SpaceX signs up first private moon traveler

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After someone responded to the tweet by jokingly suggesting that Musk himself will be the passenger, the SpaceX CEO offered a hint about the person who is traveling, responding with a Japanese flag emoji.

The lunar mission will take place on the company's planned Big Falcon Rocket, a massive launch vehicle SpaceX is developing to make the trip to the moon and Mars.

SpaceX is set to send a private passenger on a spaceflight around the moon soon, as it's now signed up its first customer for the trip.

SpaceX gave no further details, but said more information would follow on Monday.

As per a tweet on Thursday, the company has signed its first private passenger to fly on its BFR launch vehicle, in what would be "an important step toward enabling access for everyday people who dream of traveling to space".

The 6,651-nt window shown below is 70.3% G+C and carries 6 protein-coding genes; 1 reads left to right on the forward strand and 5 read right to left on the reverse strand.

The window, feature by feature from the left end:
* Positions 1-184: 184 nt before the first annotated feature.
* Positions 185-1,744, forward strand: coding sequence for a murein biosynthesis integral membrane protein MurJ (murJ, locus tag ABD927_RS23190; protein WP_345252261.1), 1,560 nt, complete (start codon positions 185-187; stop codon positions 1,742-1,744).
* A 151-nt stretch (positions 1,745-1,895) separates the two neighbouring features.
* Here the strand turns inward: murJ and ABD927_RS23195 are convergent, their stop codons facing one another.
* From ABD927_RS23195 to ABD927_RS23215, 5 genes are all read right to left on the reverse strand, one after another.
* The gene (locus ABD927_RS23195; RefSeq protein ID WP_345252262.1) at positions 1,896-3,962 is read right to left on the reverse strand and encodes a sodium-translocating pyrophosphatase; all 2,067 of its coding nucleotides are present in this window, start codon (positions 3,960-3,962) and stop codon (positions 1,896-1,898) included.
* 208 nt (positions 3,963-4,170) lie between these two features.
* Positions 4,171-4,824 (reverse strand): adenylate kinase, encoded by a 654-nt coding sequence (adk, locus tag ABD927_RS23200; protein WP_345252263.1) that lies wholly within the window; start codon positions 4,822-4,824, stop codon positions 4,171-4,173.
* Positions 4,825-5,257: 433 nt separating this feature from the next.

He has also said that eventually the fleet of SpaceX rockets will be phased out and the BFR will be responsible for all of SpaceX's ambitions.

Other non-astronauts that have flown into space include inventor Gregory Olsen and multimillionaire Dennis Tito, the first tourist in space, after he paid $20 million to spend 8 days on the ISS in April 2001. But Musk has broad ambitions for SpaceX and the BFR.

In an interview in March, Musk said the ship was now being built, adding "I think we'll probably be able to do short flights, short sort of up-and-down flights, probably sometime in the first half of next year".

The 31-engine BFR is part of the company's grand plan for travelling between planets, and will replace its current suite of rockets like the Falcon 9 and Falcon Heavy.

The private space company, led by billionaire Elon Musk, has previously announced plans to send two people into lunar orbit, but has never revealed who they may be. The window for launching to Mars occurs every two years.

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